Lessons from Jill Ellis and the U.S. women

By Mike Woitalla

It's wonderful that millions of aspiring players and coaches watched the Women's World Cup final. Not because the USA won, but because how it won. Many aspects of the victory serve as excellent examples of how to play successful and entertaining soccer.

Play Low, Win High.
When Megan Rapinoe lined up to take a third-minute corner kick, everyone expected a high ball into the area. Instead, she drove a low ball that Carli Lloyd met eight yards out and shot into the net with the outside of her foot.

Not that low corner kicks will work all the time, but, besides demonstrating the value of executing the unexpected, the opening goal showed something crucial that’s often ignored by players and coaches -- that well-aimed balls on the ground are harder to defend than crosses “whipped into the mixer.”

Lloyd’s second goal, just two minutes later, came from Lauren Holiday’s free kick on the flank. Again, it was a low-driven ball that the Japanese couldn’t handle.

The USA did get success in the air, such as Lloyd’s headed gamewinner in the quarterfinal victory over China, but high balls were a very small part of the U.S. game. The majority of its offensive success came from combination play on the ground -- a wonderful example being the second goal of the semifinal win over Germany.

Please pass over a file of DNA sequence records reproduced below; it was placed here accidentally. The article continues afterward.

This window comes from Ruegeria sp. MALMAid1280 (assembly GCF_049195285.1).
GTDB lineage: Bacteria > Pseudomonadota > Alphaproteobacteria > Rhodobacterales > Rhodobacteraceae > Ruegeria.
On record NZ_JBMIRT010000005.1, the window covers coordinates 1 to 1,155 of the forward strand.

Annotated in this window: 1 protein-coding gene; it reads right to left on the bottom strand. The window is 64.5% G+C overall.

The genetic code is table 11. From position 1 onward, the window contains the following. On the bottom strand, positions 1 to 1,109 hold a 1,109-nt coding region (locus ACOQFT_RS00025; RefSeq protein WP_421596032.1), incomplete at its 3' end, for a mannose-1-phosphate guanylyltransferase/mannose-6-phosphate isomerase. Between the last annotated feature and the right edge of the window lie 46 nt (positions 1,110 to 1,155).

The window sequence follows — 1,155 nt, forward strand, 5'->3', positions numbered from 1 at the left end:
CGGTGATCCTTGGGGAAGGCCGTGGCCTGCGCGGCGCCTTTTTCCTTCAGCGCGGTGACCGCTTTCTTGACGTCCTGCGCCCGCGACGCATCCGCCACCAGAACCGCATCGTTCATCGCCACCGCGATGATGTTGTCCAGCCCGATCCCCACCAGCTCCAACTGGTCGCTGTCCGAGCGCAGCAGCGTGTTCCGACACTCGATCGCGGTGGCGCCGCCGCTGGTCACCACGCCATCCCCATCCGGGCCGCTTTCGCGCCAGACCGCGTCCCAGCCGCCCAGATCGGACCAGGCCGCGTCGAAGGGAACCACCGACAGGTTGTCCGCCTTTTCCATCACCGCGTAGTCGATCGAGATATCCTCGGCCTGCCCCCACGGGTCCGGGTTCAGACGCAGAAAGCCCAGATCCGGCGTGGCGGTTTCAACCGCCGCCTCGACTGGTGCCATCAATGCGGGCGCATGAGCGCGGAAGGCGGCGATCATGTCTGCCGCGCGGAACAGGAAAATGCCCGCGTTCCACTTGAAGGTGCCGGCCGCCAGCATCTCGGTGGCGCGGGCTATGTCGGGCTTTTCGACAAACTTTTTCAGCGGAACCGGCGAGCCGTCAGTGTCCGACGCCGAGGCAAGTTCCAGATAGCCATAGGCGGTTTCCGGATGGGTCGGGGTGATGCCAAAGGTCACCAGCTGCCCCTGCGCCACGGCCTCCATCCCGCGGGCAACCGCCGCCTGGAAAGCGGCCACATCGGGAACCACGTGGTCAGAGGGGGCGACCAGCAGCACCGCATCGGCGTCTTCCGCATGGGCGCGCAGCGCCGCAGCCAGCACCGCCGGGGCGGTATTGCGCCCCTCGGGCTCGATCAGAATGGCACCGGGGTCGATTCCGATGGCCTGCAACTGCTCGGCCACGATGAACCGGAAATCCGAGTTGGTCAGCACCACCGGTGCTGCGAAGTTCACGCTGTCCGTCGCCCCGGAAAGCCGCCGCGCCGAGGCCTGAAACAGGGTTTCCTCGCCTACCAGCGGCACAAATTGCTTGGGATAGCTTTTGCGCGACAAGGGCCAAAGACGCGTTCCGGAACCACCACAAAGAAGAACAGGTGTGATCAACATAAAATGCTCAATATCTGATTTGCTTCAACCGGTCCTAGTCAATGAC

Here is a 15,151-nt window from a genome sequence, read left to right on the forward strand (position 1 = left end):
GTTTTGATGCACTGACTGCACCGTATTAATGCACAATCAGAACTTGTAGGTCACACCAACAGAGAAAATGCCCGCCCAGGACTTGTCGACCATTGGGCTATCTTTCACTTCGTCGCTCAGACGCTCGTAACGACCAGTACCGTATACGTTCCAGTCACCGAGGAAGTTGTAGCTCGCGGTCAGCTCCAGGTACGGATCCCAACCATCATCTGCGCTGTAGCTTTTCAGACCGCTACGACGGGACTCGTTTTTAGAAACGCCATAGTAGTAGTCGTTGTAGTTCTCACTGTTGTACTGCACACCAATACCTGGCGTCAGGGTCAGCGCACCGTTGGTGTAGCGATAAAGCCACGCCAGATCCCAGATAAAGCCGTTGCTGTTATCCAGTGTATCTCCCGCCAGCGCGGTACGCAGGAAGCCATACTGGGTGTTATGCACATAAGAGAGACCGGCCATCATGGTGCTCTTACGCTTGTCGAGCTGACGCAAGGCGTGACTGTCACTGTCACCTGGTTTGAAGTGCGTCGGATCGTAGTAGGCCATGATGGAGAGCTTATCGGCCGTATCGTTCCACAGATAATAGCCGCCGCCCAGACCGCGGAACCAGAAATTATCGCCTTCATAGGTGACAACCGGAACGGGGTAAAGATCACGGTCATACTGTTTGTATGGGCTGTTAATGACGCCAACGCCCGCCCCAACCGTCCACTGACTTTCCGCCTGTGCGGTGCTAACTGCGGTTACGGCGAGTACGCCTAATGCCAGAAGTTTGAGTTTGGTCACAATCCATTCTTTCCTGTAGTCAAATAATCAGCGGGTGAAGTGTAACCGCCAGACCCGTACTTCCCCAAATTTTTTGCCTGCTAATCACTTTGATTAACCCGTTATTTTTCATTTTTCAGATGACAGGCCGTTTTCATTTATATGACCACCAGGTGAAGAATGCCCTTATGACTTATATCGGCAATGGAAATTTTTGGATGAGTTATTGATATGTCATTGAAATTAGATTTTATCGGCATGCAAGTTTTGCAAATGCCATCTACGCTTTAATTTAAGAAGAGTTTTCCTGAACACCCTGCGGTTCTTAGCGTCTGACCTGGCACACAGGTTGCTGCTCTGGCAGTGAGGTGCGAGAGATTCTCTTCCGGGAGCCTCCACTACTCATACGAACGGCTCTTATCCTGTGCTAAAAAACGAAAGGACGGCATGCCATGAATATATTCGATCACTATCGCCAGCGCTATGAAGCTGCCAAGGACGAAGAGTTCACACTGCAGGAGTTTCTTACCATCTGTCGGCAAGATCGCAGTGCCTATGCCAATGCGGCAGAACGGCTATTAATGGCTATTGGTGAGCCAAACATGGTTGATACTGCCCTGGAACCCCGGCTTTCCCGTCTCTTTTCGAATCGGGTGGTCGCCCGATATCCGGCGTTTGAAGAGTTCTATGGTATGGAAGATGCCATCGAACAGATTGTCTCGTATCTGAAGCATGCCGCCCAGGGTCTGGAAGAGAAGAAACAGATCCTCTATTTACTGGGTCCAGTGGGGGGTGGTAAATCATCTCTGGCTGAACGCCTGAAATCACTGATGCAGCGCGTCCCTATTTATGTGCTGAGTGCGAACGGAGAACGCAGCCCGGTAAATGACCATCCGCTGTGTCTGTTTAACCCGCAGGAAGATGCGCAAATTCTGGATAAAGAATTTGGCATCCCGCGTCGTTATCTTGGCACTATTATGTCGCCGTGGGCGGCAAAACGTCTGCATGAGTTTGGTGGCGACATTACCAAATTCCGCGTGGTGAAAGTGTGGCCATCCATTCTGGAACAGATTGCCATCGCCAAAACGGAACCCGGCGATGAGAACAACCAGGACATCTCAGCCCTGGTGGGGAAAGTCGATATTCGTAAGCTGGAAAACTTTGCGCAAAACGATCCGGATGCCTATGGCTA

Savvy is Better than Brawn
That the U.S. four-player backline combined for just three fouls in final against Japan – and only 14 fouls total in the tournament’s seven games – reveals what kind of defenders Coach Jill Ellis fielded in Ali Krieger, Julie Johnston, Becky Sauerbrunn and Meghan Klingenberg. They used smarts, good positioning and good timing to stifle opponents.

Johnston may have been lucky to escape with a yellow card when she took down Germany’s Alexandra Popp in the semifinal, but that was one of only two fouls Johnston committed in 630 minutes of soccer.

All four players were more than comfortable with the ball at their feet, able to maintain possession after they won it, by being able to elude the first opponent who challenged them and hitting accurate passes of various ranges.